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Windows XP is it safe

WINDOWS XP IS IT SAFE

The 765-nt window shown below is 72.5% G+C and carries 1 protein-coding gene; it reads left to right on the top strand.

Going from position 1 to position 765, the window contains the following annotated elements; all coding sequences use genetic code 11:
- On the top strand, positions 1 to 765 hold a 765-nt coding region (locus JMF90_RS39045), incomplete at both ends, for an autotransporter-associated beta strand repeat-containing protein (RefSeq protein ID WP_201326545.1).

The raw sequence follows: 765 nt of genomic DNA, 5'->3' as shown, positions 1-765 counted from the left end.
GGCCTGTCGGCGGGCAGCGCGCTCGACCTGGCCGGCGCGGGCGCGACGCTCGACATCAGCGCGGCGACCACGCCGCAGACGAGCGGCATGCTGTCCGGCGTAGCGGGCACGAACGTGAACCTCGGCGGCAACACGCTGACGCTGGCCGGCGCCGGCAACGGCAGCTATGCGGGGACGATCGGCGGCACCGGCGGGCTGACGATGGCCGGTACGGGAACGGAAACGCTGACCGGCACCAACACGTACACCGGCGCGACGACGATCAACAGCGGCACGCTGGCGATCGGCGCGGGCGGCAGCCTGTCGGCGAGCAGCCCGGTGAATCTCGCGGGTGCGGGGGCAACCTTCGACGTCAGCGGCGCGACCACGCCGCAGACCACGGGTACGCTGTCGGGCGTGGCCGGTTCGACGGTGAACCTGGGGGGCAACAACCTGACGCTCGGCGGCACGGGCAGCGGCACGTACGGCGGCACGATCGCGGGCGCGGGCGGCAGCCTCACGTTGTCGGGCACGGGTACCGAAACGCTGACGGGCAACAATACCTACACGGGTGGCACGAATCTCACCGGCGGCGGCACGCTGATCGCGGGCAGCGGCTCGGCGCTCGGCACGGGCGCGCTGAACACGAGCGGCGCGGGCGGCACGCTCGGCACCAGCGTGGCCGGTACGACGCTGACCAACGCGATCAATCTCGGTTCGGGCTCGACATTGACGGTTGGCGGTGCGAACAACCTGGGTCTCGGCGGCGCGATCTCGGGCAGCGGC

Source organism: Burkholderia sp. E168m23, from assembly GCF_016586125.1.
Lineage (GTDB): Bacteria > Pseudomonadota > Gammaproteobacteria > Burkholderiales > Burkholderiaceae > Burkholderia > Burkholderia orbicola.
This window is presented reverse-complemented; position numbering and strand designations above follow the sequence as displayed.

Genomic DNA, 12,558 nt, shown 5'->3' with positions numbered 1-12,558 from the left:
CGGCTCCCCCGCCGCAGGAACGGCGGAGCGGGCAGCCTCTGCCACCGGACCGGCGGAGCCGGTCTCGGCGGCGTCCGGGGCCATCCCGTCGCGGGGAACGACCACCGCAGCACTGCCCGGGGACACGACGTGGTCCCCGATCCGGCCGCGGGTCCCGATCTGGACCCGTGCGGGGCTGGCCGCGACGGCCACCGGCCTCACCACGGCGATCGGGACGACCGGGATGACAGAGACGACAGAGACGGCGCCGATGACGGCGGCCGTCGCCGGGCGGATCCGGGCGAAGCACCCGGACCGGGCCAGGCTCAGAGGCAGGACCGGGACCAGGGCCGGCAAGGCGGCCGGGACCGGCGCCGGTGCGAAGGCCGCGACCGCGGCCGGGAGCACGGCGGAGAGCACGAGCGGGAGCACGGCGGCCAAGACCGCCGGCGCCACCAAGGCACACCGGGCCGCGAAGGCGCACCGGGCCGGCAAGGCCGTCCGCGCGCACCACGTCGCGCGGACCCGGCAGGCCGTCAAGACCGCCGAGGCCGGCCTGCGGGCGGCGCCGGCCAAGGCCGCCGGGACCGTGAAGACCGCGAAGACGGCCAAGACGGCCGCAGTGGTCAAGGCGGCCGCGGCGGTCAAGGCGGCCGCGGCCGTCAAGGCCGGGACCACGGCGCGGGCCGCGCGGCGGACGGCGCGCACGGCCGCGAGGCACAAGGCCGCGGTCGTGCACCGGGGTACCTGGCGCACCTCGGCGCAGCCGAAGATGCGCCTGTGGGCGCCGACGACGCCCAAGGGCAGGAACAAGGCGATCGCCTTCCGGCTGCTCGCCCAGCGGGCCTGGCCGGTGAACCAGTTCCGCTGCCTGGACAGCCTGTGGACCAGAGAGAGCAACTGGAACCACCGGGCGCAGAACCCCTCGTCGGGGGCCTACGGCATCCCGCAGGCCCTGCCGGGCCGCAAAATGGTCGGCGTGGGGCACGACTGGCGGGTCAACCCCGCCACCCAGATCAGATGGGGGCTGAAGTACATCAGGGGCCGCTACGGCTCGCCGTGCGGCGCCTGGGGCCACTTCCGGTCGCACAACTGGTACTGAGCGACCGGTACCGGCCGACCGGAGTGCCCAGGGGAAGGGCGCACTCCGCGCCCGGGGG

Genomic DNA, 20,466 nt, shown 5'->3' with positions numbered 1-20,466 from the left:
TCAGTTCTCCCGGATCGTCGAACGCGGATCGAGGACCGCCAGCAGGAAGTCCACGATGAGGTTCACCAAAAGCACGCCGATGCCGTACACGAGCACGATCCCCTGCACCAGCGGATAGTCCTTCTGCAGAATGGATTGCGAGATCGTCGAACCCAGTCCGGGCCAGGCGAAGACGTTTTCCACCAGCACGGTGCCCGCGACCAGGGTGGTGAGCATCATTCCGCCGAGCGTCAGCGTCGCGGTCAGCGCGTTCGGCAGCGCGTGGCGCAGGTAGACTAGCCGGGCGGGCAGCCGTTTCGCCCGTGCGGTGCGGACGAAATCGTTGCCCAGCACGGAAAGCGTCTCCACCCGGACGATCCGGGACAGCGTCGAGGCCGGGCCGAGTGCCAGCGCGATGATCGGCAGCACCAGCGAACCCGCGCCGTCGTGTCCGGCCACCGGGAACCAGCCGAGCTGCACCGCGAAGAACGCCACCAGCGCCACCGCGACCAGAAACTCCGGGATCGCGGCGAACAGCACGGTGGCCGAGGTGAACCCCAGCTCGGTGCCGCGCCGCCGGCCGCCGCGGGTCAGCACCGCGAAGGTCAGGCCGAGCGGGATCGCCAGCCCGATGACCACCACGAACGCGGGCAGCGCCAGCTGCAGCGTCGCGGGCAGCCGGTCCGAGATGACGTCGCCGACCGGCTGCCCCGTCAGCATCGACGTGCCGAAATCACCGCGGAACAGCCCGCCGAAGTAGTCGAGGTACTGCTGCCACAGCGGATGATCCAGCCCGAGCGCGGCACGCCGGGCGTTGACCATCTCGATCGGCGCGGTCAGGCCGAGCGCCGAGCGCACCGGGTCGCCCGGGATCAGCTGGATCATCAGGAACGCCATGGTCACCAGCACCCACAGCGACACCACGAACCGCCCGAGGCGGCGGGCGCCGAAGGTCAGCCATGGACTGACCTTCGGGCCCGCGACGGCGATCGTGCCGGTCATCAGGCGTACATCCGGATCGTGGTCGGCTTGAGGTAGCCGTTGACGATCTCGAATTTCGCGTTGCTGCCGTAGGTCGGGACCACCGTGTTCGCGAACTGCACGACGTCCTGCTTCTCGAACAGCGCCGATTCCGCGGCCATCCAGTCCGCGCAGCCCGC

Many visitors of this site have been using windows XP but Microsoft have withdrawn support for it as from April 08th 2014. The big question is will it still be safe to go online using this now outdated system. In the past any security issues discovered by Microsoft were fixed in their updates but this is no longer the case.Even using the system with a good virus protector may not mean 100% safety. As time goes by Hackers will more than likely find ways of penetrating the system and possibly place nasties such as key loggers on your computer meaning that your passwords can be stolen.One option is to upgrade to either Windows 7, 8 or even 10 but these options require plenty of Ram and a fast processor. If your machine is more than 8 years old it is unlikely to meet these requirements so expensive upgrades could be a waste of money. Indeed support for Windows 7 ends January 2015 however Microsoft look like extending this to 2020.Another option is to use a free program called Linux but the different types of Linux can make it difficult to know which system to use.Computers are much cheaper and more powerful than they were so this could be a better optionIt is quite possible to copy any files saved on Windows XP to a device such as an external hard drive and then transfer to the new computer. Programs designed for Windows XP may not run on Windows 7 etc. Outlook Express for instance is a Windows XP only program.This website will not run on an iPAD because it requires a flash player which the iPAD does not at present have.Most experts agree that it is only a matter of time before new vulnerabilties are discovered in Windows XP and used by hackers. Antivirus programs are unlikely to offer 100% protection against these attacks.We advise caution if you continue to use XP to surf the internet and read emails.One of the dangers of using XP is being targeted by something called Cryptolocker details are as follows:-Ransomware is one of the nastiest, most vindictive and costliest pieces of computer malware currently doing the rounds. It locks you out of your computer or encrypts your files, and then demands you pay for a password to unlock them.The situation is getting worse. Recent versions of ransonware even go to the depraved lengths of downloading child or kiddie type images to your computer and then demand large chunks of money to help you remove it.If people think they are safe by never opening an attachment in an email from somebody you do not know, be careful, some hackers send them from emails of people you know because imitating the names of others can unfortunately be done quite easily. Some attacks spread via instant messaging tools and adverts on websites. ( I do not allow adverts on our website for this reason) Even some smartphones are being infiltratedCRYPTOLOCKER is quite a common virus and has captured the data of millions of PCs around the world. It still remains a threat. In the main, the original CrytpolLocker (Names keep being changed and so does the spelling) was spread by tricking users into opening malicious email attachments or via botnets- legions of infected computers that are controlled by hackers.The virus software installs itself and then sets about encrypting all the files it can find on your computer. Including word documents, digital images and of course emails. It then pops up a page on your screen demanding payment usually within 3 days for which you will receive a password to unlock the files. Payment is usually about £200 but could be more. Normally bitcoin is used because it is harder for receivers to be traced.The virus is very cleverly designed, and although removing it from the computer is quite easy, the password still remains. It would take a supercomputer years to try and go through all the possible passwords. If you have not got a back up of all your files you would have to consider paying but there is no guarantee that the password would be sent on, after all they are criminals.How to protect yourself—Do regular backs of your files on a separate drive such as a usb key or external drive, but certainly not on the drive of the computer. Do not leave the back up drives attached to your computer for any other purpose than backing up the files, because the new version also looks for files on external drives, so back up and then keep somewhere ready for a rainy day as it were. Keep your anti-virus program up to date because they are all aware of this type of virus and try and keep up to date with them.To avoid infection, do NOT open any questionable attachments or any that you were not expecting. I have not done this as an attachment for obvious reasons. Some of the newer versions mask themselves as a free unlock code for sample programs such as Word or Adobe progs. One doing the rounds is YOURS.JPE.exe. In fact any links ending exe is usually suspect.POLICE RANSOMWARE – this locks your PC with a fake message from a local police force demanding the payment of a fine or fines for viewing iilegal content. Well known one is ICEPOL. Trojan. Ransomlock!g66.It works in a similar way to the one above and a fee is demanded. Most people pay but it is always a fake.Some legimate sites such as Daily Motion that most virus checkers give a clean bill of health to, sometimes flags up a warning that your computer has been infected and you should click on the link wmicrodefender27 to do a clean up but all it does is PUT a virus on your system. Even loading it in Safe Mode is no longer a guarantee of keeping the virus at bay which used to be the case.Norton anti virus owner Symantec estimates that so far 3% of users have paid up and they are currently blocking about 600,000 attacks by the virus each MONTH. Although the Police are well aware of all of this they seem very slow in bringing the criminals to book. In America it took 4 years to bring some of the rouges to account but others started in between time.The police and all the anti-virus programs advise regular back ups.Another little nasty is CoinVault which blocks your files but allows one free release and then charges to release the rest. The message displayed is " Your personal documents and files on this computer have just been encrypted"Back up your files to avoid this happening, because you can then delete the infected files and replace with a copy of the originals.